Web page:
Breaking up is just so hard to do

throwing-out-books.jpgThe librarian's best friend and arguably ongoing nemesis is the never-ending task of weeding. To remain on the cutting edge or at least to remain in the realm of the present with your collection it's important to evaluate all of the resources on and off the shelves that the library provides. This means, that in any healthy library there should generally be a project going on that removes, or weeds, outdated items. I am fortunate to work in a very healthy academic library, your very own Beatley Library at Simmons, and I find myself these days withdrawing beautiful, yet ancient, reference books. Let's face it, the future of reference does not lie in the obscure tomes published 50 years ago with the solid leather bindings. However, I stand there in the stacks with The Encyclopedia of Fairies in my hand and I'm sure it's not my imagination that I hear a little cry from within as I place it on the withdrawal cart. These books know where they're going. They know their fate. I assumed they were going to the land where the old books have lots of grass to run around in, playing all day and taking turns reading from their authoritative pages. These concordances of Yeats and Dickens are breaking my heart. They leave these shelves forever and I know there are no quality electronic equivalents. I also know that the only pages that give these books the time of day are the reference students in LIS 407 on their treasure hunts for obscure facts. Night after night I continue to pull from a 30 page list of titles and every time I fill the cart I see the massive furnace the toys from Toy Story 3 faced and think of their gruesome end: stripped bare and recycled. If they're lucky they will be donated to an organization who distributes old library books to underserved populations that will appreciate them. But with shrinking library budgets and the cost of shipping for heavy leather-bound books it's hard to see that future for many of these books. I, of course, enjoy the book art on pinterest and tumblr and I wonder why there aren't more artists mining the weeding projects of libraries. If they can't be read they should at least be immortalized as something stunning that reminds us of the importance of the book. Moral of this story is: I respect the importance of weeding in all libraries but I DO BELIEVE IN FAIRIES! Let's find them a home!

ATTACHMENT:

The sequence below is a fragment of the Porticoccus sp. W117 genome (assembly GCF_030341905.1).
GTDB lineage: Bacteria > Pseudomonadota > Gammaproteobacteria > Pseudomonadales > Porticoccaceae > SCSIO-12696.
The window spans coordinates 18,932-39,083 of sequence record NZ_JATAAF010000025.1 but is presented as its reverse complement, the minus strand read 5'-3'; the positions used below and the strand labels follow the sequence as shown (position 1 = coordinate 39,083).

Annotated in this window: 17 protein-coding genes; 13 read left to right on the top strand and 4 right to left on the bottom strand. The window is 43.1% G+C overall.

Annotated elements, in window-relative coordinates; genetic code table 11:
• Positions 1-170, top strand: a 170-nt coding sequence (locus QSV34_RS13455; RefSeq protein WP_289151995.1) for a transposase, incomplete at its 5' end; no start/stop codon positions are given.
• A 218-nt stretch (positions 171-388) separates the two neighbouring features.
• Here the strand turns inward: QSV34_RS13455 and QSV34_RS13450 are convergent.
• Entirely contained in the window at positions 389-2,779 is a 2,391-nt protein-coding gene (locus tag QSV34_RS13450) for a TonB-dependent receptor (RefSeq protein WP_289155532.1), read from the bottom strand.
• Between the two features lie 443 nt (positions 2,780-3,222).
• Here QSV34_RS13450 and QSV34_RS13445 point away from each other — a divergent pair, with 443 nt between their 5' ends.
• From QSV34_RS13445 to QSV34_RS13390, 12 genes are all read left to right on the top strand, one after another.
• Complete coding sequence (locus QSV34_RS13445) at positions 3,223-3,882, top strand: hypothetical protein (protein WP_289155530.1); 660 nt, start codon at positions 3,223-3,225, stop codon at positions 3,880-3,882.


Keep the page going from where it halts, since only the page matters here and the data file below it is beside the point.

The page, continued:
Libraries


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